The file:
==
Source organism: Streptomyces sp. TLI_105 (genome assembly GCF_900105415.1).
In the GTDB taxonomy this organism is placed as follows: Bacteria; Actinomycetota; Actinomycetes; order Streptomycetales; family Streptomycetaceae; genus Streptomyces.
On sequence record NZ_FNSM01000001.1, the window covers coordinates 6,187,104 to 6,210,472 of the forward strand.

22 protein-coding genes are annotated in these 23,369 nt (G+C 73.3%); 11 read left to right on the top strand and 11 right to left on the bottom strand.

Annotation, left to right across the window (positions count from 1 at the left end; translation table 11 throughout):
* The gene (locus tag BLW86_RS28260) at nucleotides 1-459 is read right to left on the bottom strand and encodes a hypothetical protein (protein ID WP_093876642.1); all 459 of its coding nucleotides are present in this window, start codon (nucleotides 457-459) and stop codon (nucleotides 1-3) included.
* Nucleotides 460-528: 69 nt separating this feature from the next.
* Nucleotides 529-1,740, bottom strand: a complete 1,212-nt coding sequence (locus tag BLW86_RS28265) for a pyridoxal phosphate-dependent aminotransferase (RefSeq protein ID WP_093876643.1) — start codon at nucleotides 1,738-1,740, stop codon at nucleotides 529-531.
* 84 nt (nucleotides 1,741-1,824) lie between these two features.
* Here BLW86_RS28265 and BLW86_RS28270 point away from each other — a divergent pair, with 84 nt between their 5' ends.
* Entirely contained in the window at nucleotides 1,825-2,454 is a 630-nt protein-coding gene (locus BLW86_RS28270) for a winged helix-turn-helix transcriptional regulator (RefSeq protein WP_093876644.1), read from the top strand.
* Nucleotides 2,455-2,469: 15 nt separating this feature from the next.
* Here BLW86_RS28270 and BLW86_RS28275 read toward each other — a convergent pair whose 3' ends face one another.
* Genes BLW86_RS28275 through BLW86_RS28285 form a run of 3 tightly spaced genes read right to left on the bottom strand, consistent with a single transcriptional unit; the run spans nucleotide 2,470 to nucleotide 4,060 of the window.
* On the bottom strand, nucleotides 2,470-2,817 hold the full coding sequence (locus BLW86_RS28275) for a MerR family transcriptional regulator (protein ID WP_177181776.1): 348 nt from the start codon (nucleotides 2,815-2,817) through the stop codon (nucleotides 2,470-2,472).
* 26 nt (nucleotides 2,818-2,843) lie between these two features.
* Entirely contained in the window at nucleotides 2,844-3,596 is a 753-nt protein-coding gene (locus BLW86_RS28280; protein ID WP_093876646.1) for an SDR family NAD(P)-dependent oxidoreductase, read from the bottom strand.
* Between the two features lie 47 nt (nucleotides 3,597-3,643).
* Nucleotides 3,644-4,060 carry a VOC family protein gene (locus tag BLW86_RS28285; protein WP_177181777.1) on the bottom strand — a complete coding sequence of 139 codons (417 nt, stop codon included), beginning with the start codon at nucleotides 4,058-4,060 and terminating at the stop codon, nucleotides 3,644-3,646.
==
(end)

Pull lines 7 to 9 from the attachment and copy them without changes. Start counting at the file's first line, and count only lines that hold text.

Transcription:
* Nucleotides 460-528: 69 nt separating this feature from the next.
* Nucleotides 529-1,740, bottom strand: a complete 1,212-nt coding sequence (locus tag BLW86_RS28265) for a pyridoxal phosphate-dependent aminotransferase (RefSeq protein ID WP_093876643.1) — start codon at nucleotides 1,738-1,740, stop codon at nucleotides 529-531.
* 84 nt (nucleotides 1,741-1,824) lie between these two features.